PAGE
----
When a small town that is unnoticed by any but its inhabitants and neighbours becomes national news, it is often because of a serious or shocking incident.
Such is the case with Sanok, population approx 39,000, which lies roughly 200km east of Krakow in the Podkarpacie region. Early in January the town – capital of Sanok county but by no means a household name – witnessed a murder, two suspected suicides and a siege that involved police, anti-terrorism officers and helicopter support from Warsaw.
Police went to an apartment at ul. Cegielniana 14 in Sanok on the morning of January 10, to arrest Andrzej B. on suspicion of murder. He was wanted in connection with the death of 29-year-old Krystian L,. whose body had been found outside a church a day earlier. He had been shot in the back of the head.
Andrzej B. opened fire on police vehicles from his apartment window, forcing officers to pull back, evacuate the neighbourhood and close schools. Back-up arrived from the capital, along with anti-terrorism officers, and a siege began that would continue until the early hours of the next morning.
When police finally decided to enter the apartment they did so without firing a shot, and found two bodies inside. One was Andrzej B., 32, the other his 17-year-old girlfriend Kamila M. Both had gunshot wounds to the head. Initial autopsy reports suggest a double suicide moments before police entered the apartment, but a full report has not yet been published.
Sanok’s Prosecutor said that a handgun and spent ammunition had been found close to the bodies, and that a hunting rifle was also found at the apartment. Firearms experts in Krakow are studying the guns, but have not yet confirmed whether the weapon used in the murder of Krystian L., and the deaths of Andrzej B. and Kamila M., was the same.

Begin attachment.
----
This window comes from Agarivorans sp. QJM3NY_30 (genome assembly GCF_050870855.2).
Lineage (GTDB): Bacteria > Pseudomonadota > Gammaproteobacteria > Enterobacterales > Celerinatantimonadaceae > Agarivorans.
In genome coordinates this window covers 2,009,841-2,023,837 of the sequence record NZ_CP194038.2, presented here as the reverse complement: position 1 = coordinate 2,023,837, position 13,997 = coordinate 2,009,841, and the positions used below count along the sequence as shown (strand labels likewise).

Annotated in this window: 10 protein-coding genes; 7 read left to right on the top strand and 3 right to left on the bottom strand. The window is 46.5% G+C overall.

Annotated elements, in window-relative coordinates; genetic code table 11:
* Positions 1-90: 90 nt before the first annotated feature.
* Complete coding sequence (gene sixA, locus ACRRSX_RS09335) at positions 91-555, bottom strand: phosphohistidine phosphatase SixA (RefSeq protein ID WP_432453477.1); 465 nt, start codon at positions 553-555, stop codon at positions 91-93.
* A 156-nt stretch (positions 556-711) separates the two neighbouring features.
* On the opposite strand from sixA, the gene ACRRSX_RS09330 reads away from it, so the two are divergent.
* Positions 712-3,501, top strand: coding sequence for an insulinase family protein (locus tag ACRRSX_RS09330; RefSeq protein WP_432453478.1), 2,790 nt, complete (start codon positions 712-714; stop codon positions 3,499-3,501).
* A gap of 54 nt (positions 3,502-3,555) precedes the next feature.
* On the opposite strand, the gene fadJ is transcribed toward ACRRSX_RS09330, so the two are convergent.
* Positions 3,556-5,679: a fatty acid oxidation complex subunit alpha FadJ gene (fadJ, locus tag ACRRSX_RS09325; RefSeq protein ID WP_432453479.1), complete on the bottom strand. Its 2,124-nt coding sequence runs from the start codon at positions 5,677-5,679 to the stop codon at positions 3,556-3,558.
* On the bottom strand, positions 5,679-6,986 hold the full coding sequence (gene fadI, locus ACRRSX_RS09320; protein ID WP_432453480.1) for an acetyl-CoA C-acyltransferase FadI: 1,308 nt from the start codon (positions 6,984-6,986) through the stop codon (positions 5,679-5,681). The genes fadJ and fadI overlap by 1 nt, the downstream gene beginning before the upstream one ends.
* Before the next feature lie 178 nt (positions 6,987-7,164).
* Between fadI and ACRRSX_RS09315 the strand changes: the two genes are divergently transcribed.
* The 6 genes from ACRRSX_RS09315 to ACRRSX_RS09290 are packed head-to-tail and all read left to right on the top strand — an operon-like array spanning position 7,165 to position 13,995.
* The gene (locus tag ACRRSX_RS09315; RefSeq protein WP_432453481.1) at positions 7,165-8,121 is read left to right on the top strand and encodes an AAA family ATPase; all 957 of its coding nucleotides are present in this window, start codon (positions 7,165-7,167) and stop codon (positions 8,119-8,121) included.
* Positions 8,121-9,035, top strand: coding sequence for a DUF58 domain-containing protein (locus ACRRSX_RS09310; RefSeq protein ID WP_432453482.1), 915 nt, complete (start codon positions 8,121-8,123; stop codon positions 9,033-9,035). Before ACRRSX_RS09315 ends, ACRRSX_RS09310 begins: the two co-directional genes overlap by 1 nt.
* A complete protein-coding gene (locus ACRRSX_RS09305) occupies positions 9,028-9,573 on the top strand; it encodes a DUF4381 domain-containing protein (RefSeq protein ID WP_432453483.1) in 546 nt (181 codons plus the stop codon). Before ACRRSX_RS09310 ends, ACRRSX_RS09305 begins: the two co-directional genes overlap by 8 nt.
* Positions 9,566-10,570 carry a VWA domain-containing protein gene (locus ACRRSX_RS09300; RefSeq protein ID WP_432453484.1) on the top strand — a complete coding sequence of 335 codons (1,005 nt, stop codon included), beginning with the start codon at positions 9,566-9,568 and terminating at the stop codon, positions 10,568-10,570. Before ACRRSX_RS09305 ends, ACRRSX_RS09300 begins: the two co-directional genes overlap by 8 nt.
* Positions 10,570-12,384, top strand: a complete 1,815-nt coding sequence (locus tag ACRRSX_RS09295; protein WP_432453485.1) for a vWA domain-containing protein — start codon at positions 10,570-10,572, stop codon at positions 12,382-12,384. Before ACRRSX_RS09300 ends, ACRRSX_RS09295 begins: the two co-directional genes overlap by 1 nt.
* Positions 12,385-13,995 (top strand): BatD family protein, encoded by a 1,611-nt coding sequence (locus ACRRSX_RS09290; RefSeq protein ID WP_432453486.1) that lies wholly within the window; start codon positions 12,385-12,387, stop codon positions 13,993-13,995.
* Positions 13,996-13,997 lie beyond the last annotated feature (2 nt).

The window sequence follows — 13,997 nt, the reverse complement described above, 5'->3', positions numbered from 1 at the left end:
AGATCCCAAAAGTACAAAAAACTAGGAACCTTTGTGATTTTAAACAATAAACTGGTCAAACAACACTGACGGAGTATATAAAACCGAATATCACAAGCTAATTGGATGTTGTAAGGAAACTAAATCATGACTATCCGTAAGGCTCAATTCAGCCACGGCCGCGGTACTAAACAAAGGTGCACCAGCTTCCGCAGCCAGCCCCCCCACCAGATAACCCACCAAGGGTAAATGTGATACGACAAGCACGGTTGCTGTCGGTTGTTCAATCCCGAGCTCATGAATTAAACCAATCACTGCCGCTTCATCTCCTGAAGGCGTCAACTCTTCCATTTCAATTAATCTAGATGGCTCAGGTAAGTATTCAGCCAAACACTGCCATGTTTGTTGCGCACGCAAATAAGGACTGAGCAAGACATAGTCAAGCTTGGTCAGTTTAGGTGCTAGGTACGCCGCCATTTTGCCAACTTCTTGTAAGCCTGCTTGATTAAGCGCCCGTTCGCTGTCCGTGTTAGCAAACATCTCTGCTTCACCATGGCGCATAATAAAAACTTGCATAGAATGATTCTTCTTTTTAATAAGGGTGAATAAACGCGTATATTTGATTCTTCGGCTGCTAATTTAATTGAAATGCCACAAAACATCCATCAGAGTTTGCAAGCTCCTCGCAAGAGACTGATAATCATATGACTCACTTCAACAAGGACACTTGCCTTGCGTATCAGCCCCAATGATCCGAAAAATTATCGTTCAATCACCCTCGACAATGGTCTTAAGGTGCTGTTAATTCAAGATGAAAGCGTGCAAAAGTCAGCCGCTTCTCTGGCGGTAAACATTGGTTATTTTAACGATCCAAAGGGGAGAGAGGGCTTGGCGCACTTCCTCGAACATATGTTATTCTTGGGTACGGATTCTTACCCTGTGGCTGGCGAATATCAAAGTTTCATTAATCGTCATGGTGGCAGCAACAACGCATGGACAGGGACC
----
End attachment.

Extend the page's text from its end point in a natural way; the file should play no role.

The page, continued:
What is known is that Andrzej B. could not have been properly licensed to own the guns. Polish gun law states that nobody with a criminal record can obtain a licence, and, while mistakes are sometimes made in the issuing or revocation of licences, Andrzej B. is known to have had convictions for drug, assault and theft offences.
Anyone wishing to obtain a gun licence in Poland must also undergo a psychological evaluation, and explain why they want a gun (sport, hunting and self-defence are all acceptable, but in the case of the latter it must also be shown why the applicant believes their life to be in danger). There are further restrictions, including a ban on issuing licences to under-18s, a limit on the amount and type of ammunition that may be kept, and a requirement to demonstrate an understanding of gun safety.
All of this means that the number of guns per capita in Poland is among the lowest in Europe, at around one per 100 people.
According to the Small Arms Survey, an independent, internationally-recognised research organisation based in Geneva, there are about 500,000 privately-owned, legal guns in Poland. This places the nation very low in both European and world rankings. Amongst Poland’s neighbours (excluding the Russian enclave of Kaliningrad), Germany has the most privately-owned guns, numbering some 25 million. Next is Ukraine, with around three million, followed by the Czech Republic (1.6 million). Belarus has around 700,000 private guns, Poland’s half million is next, then Slovakia with 450,000 and Lithuania, with about 130,000. By comparison, there are around four million private guns in the UK, and 270 million in the United States.